Each year seems to bring new treasures to the preacher’s bookshelf, and 2009 was no exception. While there was not an abundance of publications in the field of homiletics, there were some quality offerings released in recent months.
Several titles were legitimate contenders for our Preaching Book of the Year recognition this time, but the winner is being cited because of the breadth of quality resources it makes available in the field of preaching.
The New Interpreter’s Handbook of Preaching actually was released by Abingdon Press at the end of 2008, but it was released too late to be considered last year. This substantial volume is the work of four editors: Paul Scott Wilson (General Editor), Jana Childers, Cleophus J. Larue and John M. Rottman, plus 135 contributing authors.
One of the things I appreciate about this volume is the diversity of its writers, reflecting a broad range of denominational and theological perspectives. You’ll find some of the best-known writers and thinkers on homiletics among the contributors, including Ron Allen, Bryan Chapell, Scott Gibson, Joel Gregory, Sidney Greidanus, Tom Long, Eugene Lowry, Michael Quicke, Robert Smith, Barbara Brown Taylor, Tom Troeger and William Willimon. (Disclosure: I wrote three of the articles, but because my role constitutes far less than 1 percent of this book, I didn’t let my participation disrupt recognition of this outstanding collection.)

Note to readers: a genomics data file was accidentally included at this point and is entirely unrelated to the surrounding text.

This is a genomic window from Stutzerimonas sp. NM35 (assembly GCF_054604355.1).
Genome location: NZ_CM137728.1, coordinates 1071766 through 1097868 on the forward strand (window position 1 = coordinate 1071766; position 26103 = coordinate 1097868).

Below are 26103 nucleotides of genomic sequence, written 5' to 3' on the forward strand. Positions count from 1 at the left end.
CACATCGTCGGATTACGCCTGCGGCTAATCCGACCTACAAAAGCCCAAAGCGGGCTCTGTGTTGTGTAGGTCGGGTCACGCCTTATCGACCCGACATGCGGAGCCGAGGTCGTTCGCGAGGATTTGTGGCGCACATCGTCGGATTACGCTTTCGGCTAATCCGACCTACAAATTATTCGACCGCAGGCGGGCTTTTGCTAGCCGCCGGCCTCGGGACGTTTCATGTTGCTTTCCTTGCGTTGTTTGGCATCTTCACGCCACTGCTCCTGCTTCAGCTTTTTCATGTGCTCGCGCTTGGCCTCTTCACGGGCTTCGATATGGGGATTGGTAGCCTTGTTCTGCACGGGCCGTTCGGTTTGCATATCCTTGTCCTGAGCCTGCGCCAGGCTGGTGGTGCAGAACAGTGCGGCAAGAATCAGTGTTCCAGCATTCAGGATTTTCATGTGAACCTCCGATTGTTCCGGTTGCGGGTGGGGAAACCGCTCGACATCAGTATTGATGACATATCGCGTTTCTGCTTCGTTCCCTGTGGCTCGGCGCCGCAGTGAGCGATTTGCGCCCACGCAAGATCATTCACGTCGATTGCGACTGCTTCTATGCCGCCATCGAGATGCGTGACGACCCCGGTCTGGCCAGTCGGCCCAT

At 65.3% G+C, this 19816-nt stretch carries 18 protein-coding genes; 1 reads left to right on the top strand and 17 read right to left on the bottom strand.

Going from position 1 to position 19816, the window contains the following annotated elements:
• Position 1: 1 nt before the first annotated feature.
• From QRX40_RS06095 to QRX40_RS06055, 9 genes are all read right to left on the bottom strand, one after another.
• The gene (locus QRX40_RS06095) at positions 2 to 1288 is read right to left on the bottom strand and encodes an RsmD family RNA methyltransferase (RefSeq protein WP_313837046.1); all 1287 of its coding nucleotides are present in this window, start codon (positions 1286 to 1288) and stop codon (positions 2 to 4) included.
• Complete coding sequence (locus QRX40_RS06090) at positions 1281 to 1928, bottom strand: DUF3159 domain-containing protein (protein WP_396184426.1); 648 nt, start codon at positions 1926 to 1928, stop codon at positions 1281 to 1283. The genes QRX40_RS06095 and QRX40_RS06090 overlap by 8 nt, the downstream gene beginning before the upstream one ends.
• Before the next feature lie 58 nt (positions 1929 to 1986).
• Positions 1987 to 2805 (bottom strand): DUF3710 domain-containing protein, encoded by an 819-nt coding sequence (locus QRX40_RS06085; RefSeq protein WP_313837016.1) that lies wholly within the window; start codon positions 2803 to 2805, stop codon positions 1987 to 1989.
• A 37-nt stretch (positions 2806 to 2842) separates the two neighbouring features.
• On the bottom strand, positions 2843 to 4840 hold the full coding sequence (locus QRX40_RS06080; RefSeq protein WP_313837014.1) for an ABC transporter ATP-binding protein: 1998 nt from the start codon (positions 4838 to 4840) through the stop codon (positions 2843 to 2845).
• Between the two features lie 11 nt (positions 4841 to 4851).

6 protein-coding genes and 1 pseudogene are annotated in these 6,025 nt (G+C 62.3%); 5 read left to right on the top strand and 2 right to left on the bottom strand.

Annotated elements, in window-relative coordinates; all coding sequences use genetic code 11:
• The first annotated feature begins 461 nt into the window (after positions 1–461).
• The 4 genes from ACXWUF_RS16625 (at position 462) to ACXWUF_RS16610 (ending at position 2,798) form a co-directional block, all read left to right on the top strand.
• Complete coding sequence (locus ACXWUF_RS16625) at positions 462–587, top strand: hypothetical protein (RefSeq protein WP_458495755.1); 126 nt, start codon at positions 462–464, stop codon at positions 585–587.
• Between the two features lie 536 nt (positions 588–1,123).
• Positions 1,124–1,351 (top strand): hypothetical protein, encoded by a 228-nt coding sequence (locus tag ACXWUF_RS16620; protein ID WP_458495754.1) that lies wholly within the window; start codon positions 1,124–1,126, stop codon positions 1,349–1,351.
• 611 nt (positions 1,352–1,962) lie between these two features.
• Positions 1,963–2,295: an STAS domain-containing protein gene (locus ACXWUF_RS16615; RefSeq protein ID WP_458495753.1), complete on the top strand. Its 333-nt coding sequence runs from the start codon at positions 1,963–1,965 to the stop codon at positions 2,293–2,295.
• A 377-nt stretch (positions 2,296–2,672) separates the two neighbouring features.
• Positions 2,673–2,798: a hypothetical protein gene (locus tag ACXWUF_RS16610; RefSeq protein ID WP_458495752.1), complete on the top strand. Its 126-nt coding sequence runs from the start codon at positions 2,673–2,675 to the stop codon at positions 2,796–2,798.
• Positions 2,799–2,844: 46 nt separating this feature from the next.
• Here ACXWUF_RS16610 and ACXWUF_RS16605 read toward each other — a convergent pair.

The collection offers a wide array of articles on preaching-related topics, from biblical studies to literary ones, plus a wonderful collection of articles on rhetoric, sermon preparation and delivery. The New Interpreter’s Handbook of Preaching is an encyclopedia of preaching within the covers of one book, and it warrants a place on any preacher’s bookshelf.
One other outstanding book on preaching was released too late to be reviewed in recent issues; a full review will be offered in the next issue of Preaching, but we wanted to make sure it was recognized in this survey of the year’s best.